Short Order 

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Probably every Greek-food lover in town has eaten something cooked by Michael Trak, one of the city's longest-serving chefs. He owns The Grapevine, Grapevine Bistro and Grapevine Three Chopt — all busy Mediterranean restaurants known for their family atmosphere, fresh cuisine and western Henrico locations.

Because the businesses seemed to be competing with each other, Trak and his son Mitchell decided to reconfigure the original Grapevine, at 3061 Lauderdale Drive, with a new décor and menu concept.

"He's been wanting to do this for a long time," Mitchell Trak says of his father's decision to jump into untried waters. "We've gutted the restaurant and are serving a completely different menu of fresh, local seafood with a Mediterranean flair, and steaks."

Large aquariums drive home a tropical theme — one as a bar-back surrounded by liquor bottles, the other anchoring the 80-seat dining room. A handful of patio and bar tables take the overflow, and the dining room's tablecloths, blue glassware and warm, copper tones show off the restaurant's new, upscale identity. A new name, Seafire Grill, marks the change, and the dinner-nightly operation is up and running after a soft opening last week. 360-0900.

It's hugely popular in Japan, and now it's coming to Richmond: a rotating sushi bar that puts food in front of diners. It's sort of a cross between a cafeteria and a roller rink, and you'll find it at Sushi Go Round, in the works at 4040-H Cox Road in Innsbrook.

Japanese cuisine such as vegetable tempura, fish and chicken dishes will spin within a bright, casual art deco setting. Sakes and Japanese wines will add their own effects, and tastings will help novices learn the nuances of an ample menu.

A grand opening is several weeks away, but already people are talking up the idea that this is an affordable sushi alternative with its own, more American gimmick in an area that serves nearly every other kind of cuisine.

Parrotheads and Young Republicans are among the first to sign up for party rooms at the new Black Finn Restaurant and Saloon near the Canal Walk. (These normally fierce enemies in the wild apparently set aside their rivalries for a mojito.)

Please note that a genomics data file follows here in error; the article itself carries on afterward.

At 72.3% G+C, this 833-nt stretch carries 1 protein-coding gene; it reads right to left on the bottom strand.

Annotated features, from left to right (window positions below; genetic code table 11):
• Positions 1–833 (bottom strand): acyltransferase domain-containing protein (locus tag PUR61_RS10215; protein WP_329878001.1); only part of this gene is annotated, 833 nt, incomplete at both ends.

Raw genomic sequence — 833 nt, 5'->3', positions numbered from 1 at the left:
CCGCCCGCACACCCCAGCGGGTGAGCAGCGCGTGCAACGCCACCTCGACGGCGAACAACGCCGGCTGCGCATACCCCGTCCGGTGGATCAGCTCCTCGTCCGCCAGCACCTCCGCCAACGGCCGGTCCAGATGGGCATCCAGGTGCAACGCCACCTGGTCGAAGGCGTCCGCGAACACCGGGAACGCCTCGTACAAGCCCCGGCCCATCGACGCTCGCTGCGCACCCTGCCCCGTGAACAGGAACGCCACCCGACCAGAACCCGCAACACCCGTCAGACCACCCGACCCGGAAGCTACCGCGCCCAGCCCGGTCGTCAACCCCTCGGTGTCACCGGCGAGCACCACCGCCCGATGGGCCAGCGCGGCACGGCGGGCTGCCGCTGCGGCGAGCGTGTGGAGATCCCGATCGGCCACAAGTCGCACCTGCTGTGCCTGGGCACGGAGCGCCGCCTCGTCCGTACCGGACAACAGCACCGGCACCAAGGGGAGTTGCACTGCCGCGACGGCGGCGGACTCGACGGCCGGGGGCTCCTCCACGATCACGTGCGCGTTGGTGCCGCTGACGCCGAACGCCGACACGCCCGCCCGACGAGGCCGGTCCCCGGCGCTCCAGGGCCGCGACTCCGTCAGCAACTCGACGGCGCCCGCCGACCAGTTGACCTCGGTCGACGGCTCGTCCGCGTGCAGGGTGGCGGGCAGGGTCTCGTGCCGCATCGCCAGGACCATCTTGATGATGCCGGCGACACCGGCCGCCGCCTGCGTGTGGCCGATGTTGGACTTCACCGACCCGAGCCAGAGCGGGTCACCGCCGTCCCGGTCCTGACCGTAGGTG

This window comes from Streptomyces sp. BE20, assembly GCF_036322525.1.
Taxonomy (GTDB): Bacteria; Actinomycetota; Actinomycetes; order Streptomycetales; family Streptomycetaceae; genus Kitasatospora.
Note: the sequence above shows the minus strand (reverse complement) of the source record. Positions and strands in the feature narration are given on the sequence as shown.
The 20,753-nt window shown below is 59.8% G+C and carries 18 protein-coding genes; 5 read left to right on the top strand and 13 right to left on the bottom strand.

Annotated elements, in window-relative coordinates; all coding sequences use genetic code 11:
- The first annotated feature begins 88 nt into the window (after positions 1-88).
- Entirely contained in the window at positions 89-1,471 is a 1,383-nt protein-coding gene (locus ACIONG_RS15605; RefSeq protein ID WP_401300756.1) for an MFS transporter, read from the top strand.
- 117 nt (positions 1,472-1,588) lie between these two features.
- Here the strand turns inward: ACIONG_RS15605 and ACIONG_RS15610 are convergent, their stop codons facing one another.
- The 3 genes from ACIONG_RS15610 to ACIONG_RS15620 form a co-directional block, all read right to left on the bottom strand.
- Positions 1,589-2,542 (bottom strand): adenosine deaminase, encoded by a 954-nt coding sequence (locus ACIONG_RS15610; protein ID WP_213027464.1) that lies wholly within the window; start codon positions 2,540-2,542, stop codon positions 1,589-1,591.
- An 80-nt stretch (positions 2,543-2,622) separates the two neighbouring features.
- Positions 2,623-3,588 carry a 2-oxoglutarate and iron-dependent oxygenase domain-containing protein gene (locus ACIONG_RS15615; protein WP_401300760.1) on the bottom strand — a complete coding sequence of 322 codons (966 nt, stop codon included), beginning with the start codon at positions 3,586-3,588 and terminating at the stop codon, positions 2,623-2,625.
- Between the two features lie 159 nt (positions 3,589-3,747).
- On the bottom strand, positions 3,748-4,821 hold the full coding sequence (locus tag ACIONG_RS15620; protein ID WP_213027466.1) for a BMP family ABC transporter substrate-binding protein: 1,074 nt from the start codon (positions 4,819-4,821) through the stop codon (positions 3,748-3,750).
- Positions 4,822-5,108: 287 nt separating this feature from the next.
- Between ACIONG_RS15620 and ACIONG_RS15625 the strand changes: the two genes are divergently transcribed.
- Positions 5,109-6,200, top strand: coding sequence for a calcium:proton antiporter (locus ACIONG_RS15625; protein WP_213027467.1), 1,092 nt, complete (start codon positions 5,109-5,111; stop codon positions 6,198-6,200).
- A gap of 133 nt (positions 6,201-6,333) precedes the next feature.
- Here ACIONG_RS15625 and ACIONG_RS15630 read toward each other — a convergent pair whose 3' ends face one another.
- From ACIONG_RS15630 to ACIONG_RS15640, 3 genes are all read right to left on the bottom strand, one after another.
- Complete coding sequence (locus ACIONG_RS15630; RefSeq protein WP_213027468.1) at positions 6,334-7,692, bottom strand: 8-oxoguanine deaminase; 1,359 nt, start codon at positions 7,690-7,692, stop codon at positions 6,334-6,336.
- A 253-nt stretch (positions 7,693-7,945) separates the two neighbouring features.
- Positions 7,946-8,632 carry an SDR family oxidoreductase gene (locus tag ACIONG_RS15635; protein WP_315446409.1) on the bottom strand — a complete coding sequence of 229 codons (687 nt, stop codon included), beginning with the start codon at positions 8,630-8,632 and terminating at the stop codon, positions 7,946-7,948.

The bar, a franchise, opened last week as the latest in a series of watering holes and dining spots coming to the neighborhood. Southern Railway Deli is serving light fare and selling an assortment of Greek pastries and sundries; Toad's Place is just now in its opening-month launch; and word is that at least two new ethnic restaurants are on the drawing board for locations nearby.

If there's a saturation point for Richmond food business, it's falling on deaf ears to quite a few investors. Meanwhile, some of the city's finest restaurants remain quietly on the market, chasing back rumors and waiting for sales while the selling's good. Watch this space for details.

Dogwood Grille & Spirits, fresh on the heels of critical acclaim in Food & Wine magazine, closed its doors last week after a long, mostly quiet period on the for-sale market. An apologetic phone message says the place is being renovated for the next two or three weeks, which is typically restaurant code for "has been sold." The owners are out of town and had not returned Style's calls by press time.

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